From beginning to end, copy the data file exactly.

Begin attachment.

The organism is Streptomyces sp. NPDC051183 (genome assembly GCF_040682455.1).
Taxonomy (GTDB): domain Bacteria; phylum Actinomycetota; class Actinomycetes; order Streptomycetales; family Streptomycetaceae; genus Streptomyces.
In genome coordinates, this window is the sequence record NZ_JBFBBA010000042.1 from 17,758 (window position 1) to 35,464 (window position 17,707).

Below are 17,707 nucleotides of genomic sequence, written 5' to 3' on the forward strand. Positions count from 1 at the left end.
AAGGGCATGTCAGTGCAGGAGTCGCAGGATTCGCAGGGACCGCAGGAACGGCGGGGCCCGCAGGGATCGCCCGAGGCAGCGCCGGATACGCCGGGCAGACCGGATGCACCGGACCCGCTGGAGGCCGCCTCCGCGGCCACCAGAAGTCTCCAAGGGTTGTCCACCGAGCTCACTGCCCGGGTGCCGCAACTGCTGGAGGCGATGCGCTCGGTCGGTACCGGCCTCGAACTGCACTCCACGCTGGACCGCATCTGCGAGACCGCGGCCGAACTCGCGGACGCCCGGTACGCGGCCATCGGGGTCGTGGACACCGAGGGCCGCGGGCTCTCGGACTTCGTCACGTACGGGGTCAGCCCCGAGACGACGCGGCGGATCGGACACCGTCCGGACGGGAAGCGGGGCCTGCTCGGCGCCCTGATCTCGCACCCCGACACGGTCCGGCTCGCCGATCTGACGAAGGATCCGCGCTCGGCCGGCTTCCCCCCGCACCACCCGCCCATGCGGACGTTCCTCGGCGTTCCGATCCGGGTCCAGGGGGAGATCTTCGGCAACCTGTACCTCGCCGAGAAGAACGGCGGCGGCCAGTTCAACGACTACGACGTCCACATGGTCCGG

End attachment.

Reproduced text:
The organism is Streptomyces sp. NPDC051183 (genome assembly GCF_040682455.1).
Taxonomy (GTDB): domain Bacteria; phylum Actinomycetota; class Actinomycetes; order Streptomycetales; family Streptomycetaceae; genus Streptomyces.
In genome coordinates, this window is the sequence record NZ_JBFBBA010000042.1 from 17,758 (window position 1) to 35,464 (window position 17,707).

Below are 17,707 nucleotides of genomic sequence, written 5' to 3' on the forward strand. Positions count from 1 at the left end.
AAGGGCATGTCAGTGCAGGAGTCGCAGGATTCGCAGGGACCGCAGGAACGGCGGGGCCCGCAGGGATCGCCCGAGGCAGCGCCGGATACGCCGGGCAGACCGGATGCACCGGACCCGCTGGAGGCCGCCTCCGCGGCCACCAGAAGTCTCCAAGGGTTGTCCACCGAGCTCACTGCCCGGGTGCCGCAACTGCTGGAGGCGATGCGCTCGGTCGGTACCGGCCTCGAACTGCACTCCACGCTGGACCGCATCTGCGAGACCGCGGCCGAACTCGCGGACGCCCGGTACGCGGCCATCGGGGTCGTGGACACCGAGGGCCGCGGGCTCTCGGACTTCGTCACGTACGGGGTCAGCCCCGAGACGACGCGGCGGATCGGACACCGTCCGGACGGGAAGCGGGGCCTGCTCGGCGCCCTGATCTCGCACCCCGACACGGTCCGGCTCGCCGATCTGACGAAGGATCCGCGCTCGGCCGGCTTCCCCCCGCACCACCCGCCCATGCGGACGTTCCTCGGCGTTCCGATCCGGGTCCAGGGGGAGATCTTCGGCAACCTGTACCTCGCCGAGAAGAACGGCGGCGGCCAGTTCAACGACTACGACGTCCACATGGTCCGG